This review covers both Rise of Empire and Heir of Novron, the second and third books in the Theft of Swards trilogy. Any series of books that can hold my attention for 70+ hours and leave me wanting more is a winner. On top of discovering one of my new favorite narrators, I found the books amusing, swashbuckling, and a romp of a fantasy.
The author is not afraid to left Royce, Hadrian and Arista experience both victory and pain. Recurrent characters pop up throughout the trilogy and add continuity and bind the stories together. Originally written as six stand alone books, the trilogy is wisely packaged in three volumes. The main characters and their joint and individual stories are well developed. I felt I knew them and I missed them when it was over.
I am giving the story only four out of five stars because the author leaves subtle but essential clues throughout the books that are hard to remember after such a long narration. He is a bit too clever for his own good at times. When listening, remember, nothing is irrelevant. I was confused by the ending of Heir of Novron. Luckily, I had purchased both the audio and Kindle version and I was able to do a search of the Kindle text to find the answer. It annoyed me I had to resort to looking back.
I had a couple other quibbles with the excessive details in Rise of Empire about every type of mast or sail on a ship and how to operate it in various types of weather. As a reader, I wanted to story to move on and it almost sank. The search for the lost city was puzzling when it turned out that many people knew where it was.
Those quibbles aside, I highly recommend the Theft of Swords trilogy. It is so much better than others series I have tried, such as The Elvenbane (uneven and disjointed) and The Kingkiller Chronicles (so boring I returned the first book and won't revisit).
Office of the Dead is not your typical mystery. The story builds slowly and keeps both the narrator and the reader wondering what is coming next. This is first person point-of-view done as it should be. Our narrator, Wendy, reveals enough about herself to become a well-rounded, sympathetic character. Her observations of Roth, the college, and characters around her draw in the reader. The book is full of interesting and sometimes creepy secondary characters.
While this story stands on its own, I discovered after finishing that it was actually the third book in a trilogy. The trilogy steps backward in time with each volume, which explains one of the issues I had with the story. There are hints of future happenings that are not explained. If the books were read in order, the reader would understand the references.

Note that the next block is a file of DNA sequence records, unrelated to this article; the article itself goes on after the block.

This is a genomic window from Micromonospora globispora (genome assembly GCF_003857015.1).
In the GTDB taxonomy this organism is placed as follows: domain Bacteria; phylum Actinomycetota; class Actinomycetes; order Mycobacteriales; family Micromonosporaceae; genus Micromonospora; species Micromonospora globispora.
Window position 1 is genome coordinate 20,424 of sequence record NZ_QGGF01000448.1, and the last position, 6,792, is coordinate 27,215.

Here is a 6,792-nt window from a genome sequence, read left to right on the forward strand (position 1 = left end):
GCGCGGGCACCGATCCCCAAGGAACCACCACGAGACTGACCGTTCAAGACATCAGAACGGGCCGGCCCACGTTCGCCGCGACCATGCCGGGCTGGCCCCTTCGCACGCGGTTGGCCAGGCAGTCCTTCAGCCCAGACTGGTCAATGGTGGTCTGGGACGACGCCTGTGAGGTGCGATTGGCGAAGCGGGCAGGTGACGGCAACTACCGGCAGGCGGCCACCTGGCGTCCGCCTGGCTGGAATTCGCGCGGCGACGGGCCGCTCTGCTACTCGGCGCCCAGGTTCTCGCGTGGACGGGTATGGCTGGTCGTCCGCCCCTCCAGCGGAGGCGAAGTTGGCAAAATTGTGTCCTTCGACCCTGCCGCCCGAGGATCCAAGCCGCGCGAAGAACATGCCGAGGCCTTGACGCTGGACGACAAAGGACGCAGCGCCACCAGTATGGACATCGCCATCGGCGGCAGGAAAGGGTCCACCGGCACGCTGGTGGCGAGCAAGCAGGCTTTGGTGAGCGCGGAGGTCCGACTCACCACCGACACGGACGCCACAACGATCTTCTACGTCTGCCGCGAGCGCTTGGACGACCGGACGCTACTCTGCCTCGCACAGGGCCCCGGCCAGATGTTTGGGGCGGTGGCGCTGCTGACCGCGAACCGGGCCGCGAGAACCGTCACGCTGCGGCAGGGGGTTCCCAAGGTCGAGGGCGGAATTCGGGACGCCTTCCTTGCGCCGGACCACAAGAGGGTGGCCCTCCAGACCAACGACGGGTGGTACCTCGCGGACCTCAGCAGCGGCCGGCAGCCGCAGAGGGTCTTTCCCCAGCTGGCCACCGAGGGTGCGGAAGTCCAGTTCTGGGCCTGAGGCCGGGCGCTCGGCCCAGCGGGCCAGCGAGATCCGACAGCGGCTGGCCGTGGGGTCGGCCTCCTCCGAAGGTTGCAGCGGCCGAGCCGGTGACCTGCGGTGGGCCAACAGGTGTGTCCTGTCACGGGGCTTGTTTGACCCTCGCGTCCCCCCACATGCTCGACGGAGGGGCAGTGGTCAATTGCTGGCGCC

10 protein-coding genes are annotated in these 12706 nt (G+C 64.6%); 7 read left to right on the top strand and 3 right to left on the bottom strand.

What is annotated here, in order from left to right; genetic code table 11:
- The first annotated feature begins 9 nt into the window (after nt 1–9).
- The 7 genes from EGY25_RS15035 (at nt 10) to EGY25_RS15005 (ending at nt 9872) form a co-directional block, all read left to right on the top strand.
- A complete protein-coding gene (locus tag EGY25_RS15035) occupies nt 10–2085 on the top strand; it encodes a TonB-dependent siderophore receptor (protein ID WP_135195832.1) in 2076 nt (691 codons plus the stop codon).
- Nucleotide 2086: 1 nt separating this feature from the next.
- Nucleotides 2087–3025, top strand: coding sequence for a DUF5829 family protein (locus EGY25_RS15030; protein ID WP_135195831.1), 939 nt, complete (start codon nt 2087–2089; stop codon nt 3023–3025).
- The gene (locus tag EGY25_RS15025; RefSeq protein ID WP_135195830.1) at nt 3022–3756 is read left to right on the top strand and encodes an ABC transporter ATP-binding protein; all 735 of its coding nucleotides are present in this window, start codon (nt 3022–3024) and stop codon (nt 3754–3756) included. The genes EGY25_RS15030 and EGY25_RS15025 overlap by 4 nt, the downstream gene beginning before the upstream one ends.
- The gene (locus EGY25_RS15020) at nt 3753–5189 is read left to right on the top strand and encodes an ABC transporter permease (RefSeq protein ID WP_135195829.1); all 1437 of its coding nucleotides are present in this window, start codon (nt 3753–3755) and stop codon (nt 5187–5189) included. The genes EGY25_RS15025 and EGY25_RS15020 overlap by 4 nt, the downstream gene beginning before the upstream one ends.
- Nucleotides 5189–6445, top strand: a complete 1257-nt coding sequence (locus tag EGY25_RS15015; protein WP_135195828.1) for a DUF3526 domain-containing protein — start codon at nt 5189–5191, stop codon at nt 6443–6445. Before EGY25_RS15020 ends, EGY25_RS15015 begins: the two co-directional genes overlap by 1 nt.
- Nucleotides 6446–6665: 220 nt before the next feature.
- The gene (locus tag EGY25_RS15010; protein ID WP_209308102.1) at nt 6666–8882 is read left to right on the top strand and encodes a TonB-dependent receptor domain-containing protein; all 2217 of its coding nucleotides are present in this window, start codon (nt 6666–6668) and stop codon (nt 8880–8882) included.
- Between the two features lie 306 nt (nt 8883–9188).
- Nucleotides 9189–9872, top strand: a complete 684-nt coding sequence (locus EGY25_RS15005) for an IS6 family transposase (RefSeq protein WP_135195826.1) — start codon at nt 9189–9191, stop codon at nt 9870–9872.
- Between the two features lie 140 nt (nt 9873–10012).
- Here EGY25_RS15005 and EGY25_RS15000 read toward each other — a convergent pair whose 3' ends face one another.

June Barrie was the perfect narrator for this volume.
No one can compare to Georgette Heyer when it comes to writing great dialogue. This is one of her best Regency romances.
Maybe this is better read than listened to. The writing at times is lovely. You get a sense of the exotic and poetic. But the constant shifts in tense, time, and point of view are confusing. The story, set in India during WW II, didn't ring true. The sensibilities are too 21st century. The identity of one of the main narrators is not revealed until the end of the book (I listened to the last chapter.) and though major revelations are summarized at the very end, it shouldn't have taken 15 hours to get there. It would have been better if the reader could have experienced some of what we learn at the end.
Our hero, Sam, is an American. His is searching for his brother, Mike, who was imprisoned when he began supporting the Indian separatist movement after witnessing the discriminatory treatment of Indians by the British. Sam too sees the way Indians are discriminated against, while falling in love with Mila, a young Indian woman, in a matter of minutes after meeting her. All well and good. But during the many hours I did listen to the book, never once did Sam, who is from Seattle, ever comment on or think about racial discrimination in the US. Wouldn't he have at least thought about the internment of the Japanese Americans from Seattle. Or better yet, the segregation in the armed forces. None of these issues ever cross his mind.
Sam's story is being told to his daughter, Olivia. It is the early 1960's and Sam has just died. She receives a box and a letter from India. We discover toward the end Mila was Olivia's mother (no big surprise). We never get any sense if Olivia can identify with the story of her parents. It must not have been easy growing up as an Indian-American in the 1950s. How did Sam's mother, Maud, react to having a "mixed race" grandchild? How did people treat her in general? Did she understand any of what her parents must have gone through? I wanted to know but never found out.
Sneha Mathan is a wonderful narrator. Her voice is perfect for the book. I would listen to other books she read.
As always, Crowner John delivers a great story. The change from Exeter to London was refreshing. I particularly enjoyed the details about the working of the Court under Richard Lionheart. Bernard Knight always weave historic details into his narrative, sometimes to the story's detriment.The author has a tendency to unnecessarily repeat details throughout a book.
If you want a book without a single, not even one, word approaching a curse (even though the hero is a former sea captain), no real blood or gore, without any sex, not even any romance, and without much character development, then this is the book for you. Not that I think sex, romance and cursing are required in a good book. But something is missing here that any of those elements might have added to the story.